Monthly Archives: November 2006

FAQ: Communicating with University Computing

Hello, everyone–

After a year-long hiatus, the Friday FAQs are back! In case you weren’t here when we last sent these out, the basic idea is that we take one technical topic per week and work through it in as non-technical a manner as possible. For more information, including why we call these documents “FAQs”, please see the FAQ archive at “ Some of you, of course, are reading this on paper; since we wanted as many people as possible to see this particular FAQ, we are sending it out by multiple methods.

This week’s topic is communication with UCS; how you talk to us, and how we talk to you. At the end is a link to a survey so you can give us feedback.

I have a question for UCS. What is the best way to make sure I get a response?

That depends on the question.

– If you have a new problem to report, or want an update on an existing problem, please contact the Service Request Desk (AKA the help desk or the SRD) at or extension 88925.

– If it’s about something where you’re already working directly with someone in UCS, you can ask that person about it; however you may get a faster response by contacting the Service Request Desk. This ensures that your request is sent to an alternate person if the primary technician is not available right away. This is especially important with student workers, who are not on duty full-time.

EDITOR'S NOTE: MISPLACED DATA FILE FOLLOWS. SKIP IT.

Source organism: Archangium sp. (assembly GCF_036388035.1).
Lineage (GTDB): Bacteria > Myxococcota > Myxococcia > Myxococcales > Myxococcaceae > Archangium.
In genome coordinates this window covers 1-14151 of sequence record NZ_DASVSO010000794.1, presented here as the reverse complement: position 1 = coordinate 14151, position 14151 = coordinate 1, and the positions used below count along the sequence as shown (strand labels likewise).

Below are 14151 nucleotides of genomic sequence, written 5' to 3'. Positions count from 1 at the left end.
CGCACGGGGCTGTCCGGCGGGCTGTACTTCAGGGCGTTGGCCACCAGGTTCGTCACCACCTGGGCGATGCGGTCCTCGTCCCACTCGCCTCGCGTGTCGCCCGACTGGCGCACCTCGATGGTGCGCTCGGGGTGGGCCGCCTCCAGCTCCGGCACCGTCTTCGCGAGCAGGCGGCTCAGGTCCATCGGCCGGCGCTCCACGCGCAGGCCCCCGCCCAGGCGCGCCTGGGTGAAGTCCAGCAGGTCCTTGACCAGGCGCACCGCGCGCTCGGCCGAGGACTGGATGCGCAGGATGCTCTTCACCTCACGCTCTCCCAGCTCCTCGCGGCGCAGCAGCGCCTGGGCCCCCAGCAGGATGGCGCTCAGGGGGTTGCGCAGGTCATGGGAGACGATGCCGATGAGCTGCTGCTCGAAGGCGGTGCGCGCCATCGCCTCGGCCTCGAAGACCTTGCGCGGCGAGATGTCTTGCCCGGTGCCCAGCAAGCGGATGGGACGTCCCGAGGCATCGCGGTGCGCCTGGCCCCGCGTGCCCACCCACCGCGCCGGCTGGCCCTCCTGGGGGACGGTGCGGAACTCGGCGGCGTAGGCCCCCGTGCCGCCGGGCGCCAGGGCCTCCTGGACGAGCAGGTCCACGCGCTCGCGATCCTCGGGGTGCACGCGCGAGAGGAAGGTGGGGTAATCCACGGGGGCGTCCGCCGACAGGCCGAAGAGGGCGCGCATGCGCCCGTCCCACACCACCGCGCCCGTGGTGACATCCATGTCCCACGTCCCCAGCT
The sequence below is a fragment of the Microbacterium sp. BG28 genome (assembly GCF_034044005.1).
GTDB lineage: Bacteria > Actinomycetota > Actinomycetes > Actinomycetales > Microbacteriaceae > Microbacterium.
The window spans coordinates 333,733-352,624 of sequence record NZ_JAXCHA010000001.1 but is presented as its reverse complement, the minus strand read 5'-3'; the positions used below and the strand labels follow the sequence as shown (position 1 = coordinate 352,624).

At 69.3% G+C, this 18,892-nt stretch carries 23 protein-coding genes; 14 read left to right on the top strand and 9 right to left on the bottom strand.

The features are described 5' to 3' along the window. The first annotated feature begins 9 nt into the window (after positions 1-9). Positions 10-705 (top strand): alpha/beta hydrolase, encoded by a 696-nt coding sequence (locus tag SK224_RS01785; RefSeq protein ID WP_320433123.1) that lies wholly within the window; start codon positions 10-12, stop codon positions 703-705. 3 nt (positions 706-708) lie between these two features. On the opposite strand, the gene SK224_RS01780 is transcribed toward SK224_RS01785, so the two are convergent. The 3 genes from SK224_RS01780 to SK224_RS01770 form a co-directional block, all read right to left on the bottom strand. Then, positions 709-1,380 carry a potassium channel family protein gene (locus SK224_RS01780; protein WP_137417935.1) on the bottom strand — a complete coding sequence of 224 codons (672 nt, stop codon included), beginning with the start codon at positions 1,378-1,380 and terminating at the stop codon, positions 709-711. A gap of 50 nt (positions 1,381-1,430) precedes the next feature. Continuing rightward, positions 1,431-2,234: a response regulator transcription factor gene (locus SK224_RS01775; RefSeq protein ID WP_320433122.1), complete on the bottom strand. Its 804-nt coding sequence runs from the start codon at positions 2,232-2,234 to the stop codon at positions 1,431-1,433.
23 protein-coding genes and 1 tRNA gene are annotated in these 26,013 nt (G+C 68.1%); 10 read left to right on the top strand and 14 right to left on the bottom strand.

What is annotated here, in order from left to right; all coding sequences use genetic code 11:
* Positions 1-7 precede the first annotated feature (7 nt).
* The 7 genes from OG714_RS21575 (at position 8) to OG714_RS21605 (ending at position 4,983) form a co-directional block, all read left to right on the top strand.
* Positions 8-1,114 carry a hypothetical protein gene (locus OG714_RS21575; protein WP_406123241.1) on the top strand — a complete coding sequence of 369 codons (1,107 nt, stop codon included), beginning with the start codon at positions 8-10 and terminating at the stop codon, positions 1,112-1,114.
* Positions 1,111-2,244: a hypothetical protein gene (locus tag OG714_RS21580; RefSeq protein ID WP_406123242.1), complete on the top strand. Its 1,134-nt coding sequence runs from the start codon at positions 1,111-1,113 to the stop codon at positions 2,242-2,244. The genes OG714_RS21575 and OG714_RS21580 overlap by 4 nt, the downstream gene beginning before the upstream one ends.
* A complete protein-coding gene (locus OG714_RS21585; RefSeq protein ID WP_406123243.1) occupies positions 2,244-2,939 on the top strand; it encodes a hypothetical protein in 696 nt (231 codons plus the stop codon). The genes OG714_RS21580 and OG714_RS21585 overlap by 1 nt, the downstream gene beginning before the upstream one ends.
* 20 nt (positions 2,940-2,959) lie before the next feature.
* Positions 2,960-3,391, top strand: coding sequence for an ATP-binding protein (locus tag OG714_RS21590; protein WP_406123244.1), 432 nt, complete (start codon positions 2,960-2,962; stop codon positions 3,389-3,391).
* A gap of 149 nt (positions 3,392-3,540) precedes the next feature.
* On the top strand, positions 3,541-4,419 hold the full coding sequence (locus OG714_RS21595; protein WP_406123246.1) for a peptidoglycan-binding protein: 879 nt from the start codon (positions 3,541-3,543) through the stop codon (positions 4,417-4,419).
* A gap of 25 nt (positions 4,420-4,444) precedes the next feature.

– If it’s a general question about technology, or about UCS policies or practices, feel free to send it to me at; I will do my best to answer questions either individually or in one of these FAQ documents, and if I can’t answer a question, I will refer it to someone who can.

– If it’s about a virus, or email spam, or spyware, or fraud, or any other such nastiness, send it to That also happens to be me, but those questions might not always be my job, so please use the virusinfo address so your question gets to the right person.

– If you’re not sure where to send a question, the Service Request Desk will be happy to help you! When in doubt, just call 88925.

Why should I contact the Service Request Desk instead of directly calling a UCS worker I know?